Graduate and Postdoctoral Studies
Civil and Environmental Engineering
Impact of Fe(II) and Fe(III) on scale inhibitor: application to scale control in oil and gas systems
Wednesday, April 12, 2017
to 12:30 PM
112 Ryon Engineering Building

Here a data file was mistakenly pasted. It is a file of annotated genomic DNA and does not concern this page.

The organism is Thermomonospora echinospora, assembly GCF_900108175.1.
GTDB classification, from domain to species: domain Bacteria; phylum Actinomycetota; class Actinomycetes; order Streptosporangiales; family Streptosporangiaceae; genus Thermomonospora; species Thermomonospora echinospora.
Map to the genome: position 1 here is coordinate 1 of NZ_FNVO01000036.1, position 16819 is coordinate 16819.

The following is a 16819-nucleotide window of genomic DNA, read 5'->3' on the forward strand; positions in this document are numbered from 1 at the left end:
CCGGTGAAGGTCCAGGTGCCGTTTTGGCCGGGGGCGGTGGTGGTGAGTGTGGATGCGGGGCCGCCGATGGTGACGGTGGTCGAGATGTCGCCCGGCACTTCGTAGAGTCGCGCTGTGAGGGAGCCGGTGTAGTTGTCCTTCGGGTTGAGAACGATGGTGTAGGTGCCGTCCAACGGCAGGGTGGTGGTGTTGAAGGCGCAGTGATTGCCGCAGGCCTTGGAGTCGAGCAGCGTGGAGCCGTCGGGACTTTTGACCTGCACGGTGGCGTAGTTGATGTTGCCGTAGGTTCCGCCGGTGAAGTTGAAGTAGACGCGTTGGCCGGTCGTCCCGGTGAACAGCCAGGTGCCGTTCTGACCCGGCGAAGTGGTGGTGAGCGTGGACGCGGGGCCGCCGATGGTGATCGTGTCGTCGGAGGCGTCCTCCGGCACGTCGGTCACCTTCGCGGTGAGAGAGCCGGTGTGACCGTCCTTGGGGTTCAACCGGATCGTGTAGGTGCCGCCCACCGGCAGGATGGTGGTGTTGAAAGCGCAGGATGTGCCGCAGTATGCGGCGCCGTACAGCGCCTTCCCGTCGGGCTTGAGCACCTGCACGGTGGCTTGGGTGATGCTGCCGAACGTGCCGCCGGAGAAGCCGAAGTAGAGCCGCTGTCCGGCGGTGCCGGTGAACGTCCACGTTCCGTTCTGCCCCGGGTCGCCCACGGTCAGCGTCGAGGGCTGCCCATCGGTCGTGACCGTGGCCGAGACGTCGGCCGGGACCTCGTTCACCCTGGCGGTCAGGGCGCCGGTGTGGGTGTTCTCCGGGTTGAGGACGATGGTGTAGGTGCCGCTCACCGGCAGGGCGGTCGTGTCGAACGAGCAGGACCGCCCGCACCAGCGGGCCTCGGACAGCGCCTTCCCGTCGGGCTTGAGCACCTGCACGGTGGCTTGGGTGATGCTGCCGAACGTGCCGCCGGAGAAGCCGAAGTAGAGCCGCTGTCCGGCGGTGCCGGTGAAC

Fe(II)/(III) are common metal ions in wastewater and oilfield produced water. Although Fe(II) is the major form of Fe in produced water, magnetite has been found in oil wells, suggesting that Fe(III) can be formed even in strictly anoxic conditions. In this research, Fe(II) effect on various scale inhibitors on barite was tested using an improved anoxic testing apparatus. Inhibitors were tested with from 1 to 50 mg/L Fe(II) at 70oC and near neutral pH conditions. Most scale inhibitors show good Fe(II) tolerance at experimental conditions, while the inhibition performance of phosphonates were significantly impaired by Fe(II). It is proposed that the formation of insoluble precipitates between Fe(II) and phosphonate is very likely the reason behind the observed significant impairment . Fe(III) can significantly impair the performance of all scale inhibitors even at extremely low concentrations. However, the mechanism of this detrimental effect has not been studied. In this research, an analytical ultracentrifuge was utilized to separate ferric hydroxide nanoparticles from the aqueous phase. Scale inhibitor concentration in the aqueous and particle phases were measured and compared with barite induction time data. The mechanism of Fe(III) effect on scale inhibitor was experimentally shown a result of adsorption of scale inhibitor onto ferric hydroxide nanoparticles in solution. If inhibitors are added in excess of the adsorption ability of the ferric hydroxide particles, the remaining scale inhibitors in the aqueous phase can still provide inhibition. EDTA and citric acid, two of the most common organic chelating agents used in oilfield, were tested for their ability to reverse the detrimental effect of Fe(III) on scale inhibitors. Both chelating agents were able to reverse the negative impact of Fe(III). Citric acid worked better than EDTA, despite the fact the EDTA is a much stronger chelating agent. The mechanistic difference between EDTA and citrate is discussed.